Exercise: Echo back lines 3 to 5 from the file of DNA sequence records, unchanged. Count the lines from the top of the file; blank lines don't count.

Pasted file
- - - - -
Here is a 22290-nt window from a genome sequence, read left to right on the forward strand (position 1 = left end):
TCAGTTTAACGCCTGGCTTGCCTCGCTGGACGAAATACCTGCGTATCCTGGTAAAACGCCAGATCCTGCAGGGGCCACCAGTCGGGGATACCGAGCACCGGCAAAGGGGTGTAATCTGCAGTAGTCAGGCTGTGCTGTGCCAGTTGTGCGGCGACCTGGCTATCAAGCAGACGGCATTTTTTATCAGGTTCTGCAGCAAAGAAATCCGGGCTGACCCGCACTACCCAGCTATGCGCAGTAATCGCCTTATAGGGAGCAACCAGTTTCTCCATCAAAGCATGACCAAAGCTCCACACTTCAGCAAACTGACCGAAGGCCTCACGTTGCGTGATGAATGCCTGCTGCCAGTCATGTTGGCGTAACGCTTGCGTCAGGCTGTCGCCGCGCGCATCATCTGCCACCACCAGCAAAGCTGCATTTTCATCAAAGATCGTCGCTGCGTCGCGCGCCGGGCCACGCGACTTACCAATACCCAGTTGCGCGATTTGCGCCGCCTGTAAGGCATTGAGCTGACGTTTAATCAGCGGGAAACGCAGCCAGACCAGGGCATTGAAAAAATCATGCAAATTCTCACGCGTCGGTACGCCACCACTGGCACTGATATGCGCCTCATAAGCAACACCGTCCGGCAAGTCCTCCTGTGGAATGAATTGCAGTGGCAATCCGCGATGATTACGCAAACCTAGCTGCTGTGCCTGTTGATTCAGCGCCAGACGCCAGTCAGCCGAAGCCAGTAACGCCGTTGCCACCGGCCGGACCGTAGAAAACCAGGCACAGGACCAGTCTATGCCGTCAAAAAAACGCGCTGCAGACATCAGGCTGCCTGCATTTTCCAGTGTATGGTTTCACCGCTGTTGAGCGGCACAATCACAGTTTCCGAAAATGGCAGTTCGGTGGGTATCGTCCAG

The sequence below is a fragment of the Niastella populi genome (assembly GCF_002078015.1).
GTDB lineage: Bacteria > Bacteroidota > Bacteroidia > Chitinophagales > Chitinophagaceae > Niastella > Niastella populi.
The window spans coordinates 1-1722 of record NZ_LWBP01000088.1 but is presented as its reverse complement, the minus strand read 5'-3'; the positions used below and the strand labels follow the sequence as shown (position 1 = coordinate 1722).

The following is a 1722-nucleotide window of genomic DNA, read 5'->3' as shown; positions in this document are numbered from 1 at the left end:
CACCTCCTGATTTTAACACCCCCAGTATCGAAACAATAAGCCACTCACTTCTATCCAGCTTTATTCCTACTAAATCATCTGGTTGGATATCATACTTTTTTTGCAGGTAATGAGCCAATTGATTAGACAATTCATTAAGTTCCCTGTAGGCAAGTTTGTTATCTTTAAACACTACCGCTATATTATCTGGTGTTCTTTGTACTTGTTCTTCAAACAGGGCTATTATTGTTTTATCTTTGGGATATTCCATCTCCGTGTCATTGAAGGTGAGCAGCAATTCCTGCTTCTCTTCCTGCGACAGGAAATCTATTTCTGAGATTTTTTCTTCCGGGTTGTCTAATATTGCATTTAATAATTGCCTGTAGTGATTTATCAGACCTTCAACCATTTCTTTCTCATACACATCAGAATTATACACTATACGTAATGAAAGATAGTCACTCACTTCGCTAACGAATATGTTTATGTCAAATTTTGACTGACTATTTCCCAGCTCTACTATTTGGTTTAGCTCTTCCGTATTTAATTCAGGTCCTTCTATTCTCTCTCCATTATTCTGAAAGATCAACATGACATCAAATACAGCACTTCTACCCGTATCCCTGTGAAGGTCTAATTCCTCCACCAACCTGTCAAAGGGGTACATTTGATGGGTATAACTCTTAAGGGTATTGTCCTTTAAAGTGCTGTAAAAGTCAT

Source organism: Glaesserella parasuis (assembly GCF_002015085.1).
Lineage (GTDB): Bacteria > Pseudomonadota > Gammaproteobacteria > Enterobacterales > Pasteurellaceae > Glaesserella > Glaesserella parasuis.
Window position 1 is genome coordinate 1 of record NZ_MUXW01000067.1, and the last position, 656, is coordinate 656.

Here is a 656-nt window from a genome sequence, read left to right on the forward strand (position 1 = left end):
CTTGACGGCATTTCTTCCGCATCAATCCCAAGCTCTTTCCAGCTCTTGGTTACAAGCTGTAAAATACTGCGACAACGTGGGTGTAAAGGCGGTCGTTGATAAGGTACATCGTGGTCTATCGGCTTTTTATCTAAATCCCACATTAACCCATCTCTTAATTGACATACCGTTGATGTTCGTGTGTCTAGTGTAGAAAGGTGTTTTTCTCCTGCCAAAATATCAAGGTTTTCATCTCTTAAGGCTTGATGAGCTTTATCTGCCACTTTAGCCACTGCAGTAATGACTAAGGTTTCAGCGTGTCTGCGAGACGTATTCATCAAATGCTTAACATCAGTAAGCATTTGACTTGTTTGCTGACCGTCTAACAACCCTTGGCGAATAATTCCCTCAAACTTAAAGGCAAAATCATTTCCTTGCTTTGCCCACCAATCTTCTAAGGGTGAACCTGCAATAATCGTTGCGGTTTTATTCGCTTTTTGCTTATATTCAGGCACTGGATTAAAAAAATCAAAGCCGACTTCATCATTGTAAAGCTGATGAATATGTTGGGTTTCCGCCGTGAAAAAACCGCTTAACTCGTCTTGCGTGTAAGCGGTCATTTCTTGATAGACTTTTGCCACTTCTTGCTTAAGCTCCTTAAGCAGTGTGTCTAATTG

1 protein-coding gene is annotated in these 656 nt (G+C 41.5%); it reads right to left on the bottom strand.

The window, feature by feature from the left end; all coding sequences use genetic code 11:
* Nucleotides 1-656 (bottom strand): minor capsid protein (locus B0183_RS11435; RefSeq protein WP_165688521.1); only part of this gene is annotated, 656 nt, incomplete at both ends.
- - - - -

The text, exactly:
The sequence below is a fragment of the Niastella populi genome (assembly GCF_002078015.1).
GTDB lineage: Bacteria > Bacteroidota > Bacteroidia > Chitinophagales > Chitinophagaceae > Niastella > Niastella populi.
The window spans coordinates 1-1722 of record NZ_LWBP01000088.1 but is presented as its reverse complement, the minus strand read 5'-3'; the positions used below and the strand labels follow the sequence as shown (position 1 = coordinate 1722).